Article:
[0056] The amount of the porous carbon material used as a decomposition catalyst is not particularly limited, but it may be about 0.1 to 500 parts by mass, preferably about 1 to 250 parts by mass, and more preferably about 5 to 100 parts by mass (for example, 10 to 50 parts by mass), per 100 parts by mass of a substrate such as chloramine.

[0057] The decomposition (removal) reaction can be performed at, for example, about 10 to 70°C, and preferably about 20 to 50°C. The decomposition reaction can be performed, for example, in air or an oxygen-containing atmosphere, or in an inert gas atmosphere.

[0058] In particular, the porous carbon material of the present embodiment is very useful as a catalyst for decomposing chloramine, whereby, for example, the porous carbon material exhibits excellent effects in uses such as decomposition removal of chloramine contained in tap water. Therefore, the porous carbon material of the present embodiment is very useful as a decomposition catalyst, for example, for a water purifier or an industrial wastewater treatment.

[0059] As described above, the present specification discloses techniques of various aspects, among which main techniques are summarized below.

[0060] A porous carbon material according to one aspect of the present invention has a nitrogen content of 0.6 to 2.0% by mass, a G band half-value width of 51 to 60 cm-1 and an R value of 1.08 to 1.40 measured in a Raman spectrum using a laser having a wavelength of 532 nm, and iodine adsorption performance of 1000 to 1500 mg/g.

[0061] With such a constitution, the porous carbon material of the present invention exhibits high catalytic activity (particularly for chloramine) as a decomposition catalyst and retains high catalytic activity even when used repeatedly. Therefore, the porous carbon material of the present invention is effective as a decomposition catalyst for various compounds and substances.

[0062] Furthermore, a molded body according to another aspect of the present invention contains the above-described porous carbon material. The molded body has a high catalytic activity, whereby it can be suitably used, for example, as a water purification filter and the like.

[0063] Furthermore, a decomposition catalyst according to another aspect of the present invention contains the above-described porous carbon material. The decomposition catalyst is preferably a decomposition catalyst for chloramine. Thereby, it is considered that a more excellent effect can be exhibited.

[0064] A method for producing a porous carbon material according to a further aspect of the present invention comprises: carbonizing a carbonaceous material to produce a carbonized product, activating the carbonized product at a temperature of 800 to 900°C, and then activating the carbonized product further at a temperature of 900 to 980°C.

[0065] In the method for producing a porous carbon material, it is preferable that the carbonaceous material is made of a natural mineral raw material. Furthermore, it is preferable that the natural mineral raw material has a nitrogen content of 1.0 to 2.0% by mass. Thereby, it is considered that adverse effects on health and environment can be further suppressed.

[0066] A method for decomposing and removing chloramine according to a further aspect of the present invention decomposes and removes chloramine from an object by bringing the above-described porous carbon material used as a decomposition catalyst into contact with the object.

[0067] Furthermore, the present invention also includes a decomposition catalyst device including the above-described molded body or decomposition catalyst.

Examples



[0068] Hereinafter, the present invention will be described in more detail based on Examples, but the following Examples do not limit the present invention at all.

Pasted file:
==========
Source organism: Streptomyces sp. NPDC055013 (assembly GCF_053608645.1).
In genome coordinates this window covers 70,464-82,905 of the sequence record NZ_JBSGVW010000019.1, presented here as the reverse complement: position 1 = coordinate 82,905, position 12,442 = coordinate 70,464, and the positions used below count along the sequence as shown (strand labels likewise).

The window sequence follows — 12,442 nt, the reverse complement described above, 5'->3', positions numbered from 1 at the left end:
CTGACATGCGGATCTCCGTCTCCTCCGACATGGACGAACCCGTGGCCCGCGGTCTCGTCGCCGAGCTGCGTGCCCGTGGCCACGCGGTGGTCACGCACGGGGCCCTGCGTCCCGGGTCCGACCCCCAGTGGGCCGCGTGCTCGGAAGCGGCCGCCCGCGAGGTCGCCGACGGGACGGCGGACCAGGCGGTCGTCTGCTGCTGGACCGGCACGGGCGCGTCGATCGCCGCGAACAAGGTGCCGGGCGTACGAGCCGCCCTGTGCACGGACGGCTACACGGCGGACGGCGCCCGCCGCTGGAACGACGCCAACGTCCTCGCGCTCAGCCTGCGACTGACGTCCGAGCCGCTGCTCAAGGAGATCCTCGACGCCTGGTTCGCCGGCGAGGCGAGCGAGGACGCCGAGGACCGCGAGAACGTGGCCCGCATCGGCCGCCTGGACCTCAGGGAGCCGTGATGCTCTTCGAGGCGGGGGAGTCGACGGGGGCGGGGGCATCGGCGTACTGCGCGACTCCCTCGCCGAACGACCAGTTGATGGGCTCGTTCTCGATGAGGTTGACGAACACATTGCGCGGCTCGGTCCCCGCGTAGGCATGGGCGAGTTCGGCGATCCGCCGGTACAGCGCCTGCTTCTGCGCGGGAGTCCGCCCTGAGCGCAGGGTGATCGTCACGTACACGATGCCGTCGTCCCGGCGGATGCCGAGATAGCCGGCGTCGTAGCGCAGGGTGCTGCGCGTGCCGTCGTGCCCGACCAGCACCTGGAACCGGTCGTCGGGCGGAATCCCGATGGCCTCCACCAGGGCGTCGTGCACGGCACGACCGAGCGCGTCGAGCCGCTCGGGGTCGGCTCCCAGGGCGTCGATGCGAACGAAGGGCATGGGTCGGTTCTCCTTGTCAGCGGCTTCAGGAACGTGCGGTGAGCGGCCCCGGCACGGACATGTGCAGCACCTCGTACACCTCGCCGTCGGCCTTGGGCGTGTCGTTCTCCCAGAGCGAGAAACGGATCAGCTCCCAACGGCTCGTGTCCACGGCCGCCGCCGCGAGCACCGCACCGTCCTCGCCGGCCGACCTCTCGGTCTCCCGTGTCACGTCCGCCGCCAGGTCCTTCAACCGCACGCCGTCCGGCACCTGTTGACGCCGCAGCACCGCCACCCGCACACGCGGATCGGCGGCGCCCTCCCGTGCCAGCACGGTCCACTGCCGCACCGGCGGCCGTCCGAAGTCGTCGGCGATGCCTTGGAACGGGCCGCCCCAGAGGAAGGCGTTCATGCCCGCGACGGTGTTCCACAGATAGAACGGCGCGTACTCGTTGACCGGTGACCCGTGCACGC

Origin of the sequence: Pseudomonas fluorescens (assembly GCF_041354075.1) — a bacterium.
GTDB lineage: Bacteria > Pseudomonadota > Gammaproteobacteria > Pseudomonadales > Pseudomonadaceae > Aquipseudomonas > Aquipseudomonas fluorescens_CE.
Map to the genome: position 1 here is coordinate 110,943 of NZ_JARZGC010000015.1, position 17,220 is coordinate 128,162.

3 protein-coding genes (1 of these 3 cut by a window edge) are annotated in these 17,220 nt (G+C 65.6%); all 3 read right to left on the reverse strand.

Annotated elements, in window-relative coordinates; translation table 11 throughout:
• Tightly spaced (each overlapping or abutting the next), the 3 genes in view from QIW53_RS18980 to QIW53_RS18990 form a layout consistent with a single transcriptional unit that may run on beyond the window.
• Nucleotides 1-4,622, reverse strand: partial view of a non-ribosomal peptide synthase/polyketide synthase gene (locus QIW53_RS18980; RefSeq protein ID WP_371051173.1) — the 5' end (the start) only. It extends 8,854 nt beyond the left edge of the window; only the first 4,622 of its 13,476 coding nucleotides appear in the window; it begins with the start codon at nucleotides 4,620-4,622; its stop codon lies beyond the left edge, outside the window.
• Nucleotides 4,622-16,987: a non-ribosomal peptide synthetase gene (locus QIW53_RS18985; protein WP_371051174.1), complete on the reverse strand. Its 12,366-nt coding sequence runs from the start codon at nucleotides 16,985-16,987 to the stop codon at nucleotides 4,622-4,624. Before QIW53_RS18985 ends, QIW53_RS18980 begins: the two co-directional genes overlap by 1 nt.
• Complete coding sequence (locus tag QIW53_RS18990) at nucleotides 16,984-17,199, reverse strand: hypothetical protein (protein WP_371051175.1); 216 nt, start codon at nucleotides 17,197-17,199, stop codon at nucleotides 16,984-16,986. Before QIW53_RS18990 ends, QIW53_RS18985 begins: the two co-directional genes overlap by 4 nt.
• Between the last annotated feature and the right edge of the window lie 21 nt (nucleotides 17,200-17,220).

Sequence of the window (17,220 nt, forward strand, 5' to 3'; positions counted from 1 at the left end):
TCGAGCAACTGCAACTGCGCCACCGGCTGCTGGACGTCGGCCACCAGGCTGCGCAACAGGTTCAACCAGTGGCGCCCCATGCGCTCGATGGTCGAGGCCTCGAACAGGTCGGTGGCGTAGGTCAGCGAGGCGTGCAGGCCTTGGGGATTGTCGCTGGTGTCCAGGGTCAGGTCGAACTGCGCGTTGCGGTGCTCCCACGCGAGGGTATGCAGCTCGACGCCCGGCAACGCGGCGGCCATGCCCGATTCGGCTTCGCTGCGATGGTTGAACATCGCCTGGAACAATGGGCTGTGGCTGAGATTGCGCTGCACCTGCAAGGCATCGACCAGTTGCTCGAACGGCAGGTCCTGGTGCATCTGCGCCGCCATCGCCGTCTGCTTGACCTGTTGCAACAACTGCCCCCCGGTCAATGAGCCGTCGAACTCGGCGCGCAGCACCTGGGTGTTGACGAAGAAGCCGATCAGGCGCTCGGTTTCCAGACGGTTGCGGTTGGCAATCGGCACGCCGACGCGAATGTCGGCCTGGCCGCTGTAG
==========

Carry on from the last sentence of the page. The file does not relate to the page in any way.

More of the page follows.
[0069] In Examples and Comparative Examples (or Production Examples) to be described below, the decomposition catalytic performance of a porous carbon material was evaluated as follows.

[Measurement of Nitrogen Content of Porous Carbon Material]



[0070] A porous carbon material pulverized by using a high-speed sample pulverizer TI-100 manufactured by CMT until the 50% particle diameter (D50) of a volume-based cumulative distribution was set to about 5 to 10 µm was dried at 120°C for 2 hours, and the nitrogen content of the porous carbon material was then measured by using Vario EL III manufactured by ELEMENTAR company using sulfanilic acid as a reference material. Three samples were analyzed for the test, and the average value thereof was taken as an analysis value.

[0071] The particle size of the pulverized porous carbon material was measured by a laser diffraction measurement method. That is, the porous carbon material to be measured was placed in ion exchange water together with a surfactant, subjected to ultrasonic vibration to prepare a homogeneous dispersion, and the dispersion was measured using Microtrac MT 3300 EX-II manufactured by MicrotracBEL Corp. "Polyoxyethylene (10) octylphenyl ether" manufactured by Wako Pure Chemical Industries, Ltd. was used as the surfactant. The analysis conditions are shown below.

(Analysis Conditions)



[0072] Number of measurements: 3 times
Measurement time: 30 seconds
Distribution representation: volume
Particle size division; standard
Calculation mode: MT 3000 II
Solvent name: WATER
Measurement upper limit: 2000 µm and measurement lower limit: 0.021 µm
Residual fraction ratio: 0.00
Passing fraction ratio: 0.00
Residual fraction ratio setting: invalid
Particle transmittance: absorption
Particle refractive index: N/A
Particle shape: N/A
Solvent refractive index: 1.333
DV value: 0.0100 to 0.0500
Transmittance (TR): 0.750 to 0.920

[Measurement of Raman Spectrum of Porous Carbon Material]



[0073] By the same method as that described in the above [Measurement of Nitrogen Content of Porous Carbon Material], the porous carbon material was pulverized to the same size. The pulverized porous carbon material was dried at 120°C for 2 hours, and a Raman spectrum was then measured using RAMANforce manufactured by Nanophoton corp. using a light source with a laser wavelength of 532 nm. An area average spectrum of about 415 × 300 µm2 was obtained. The measurement conditions are shown below.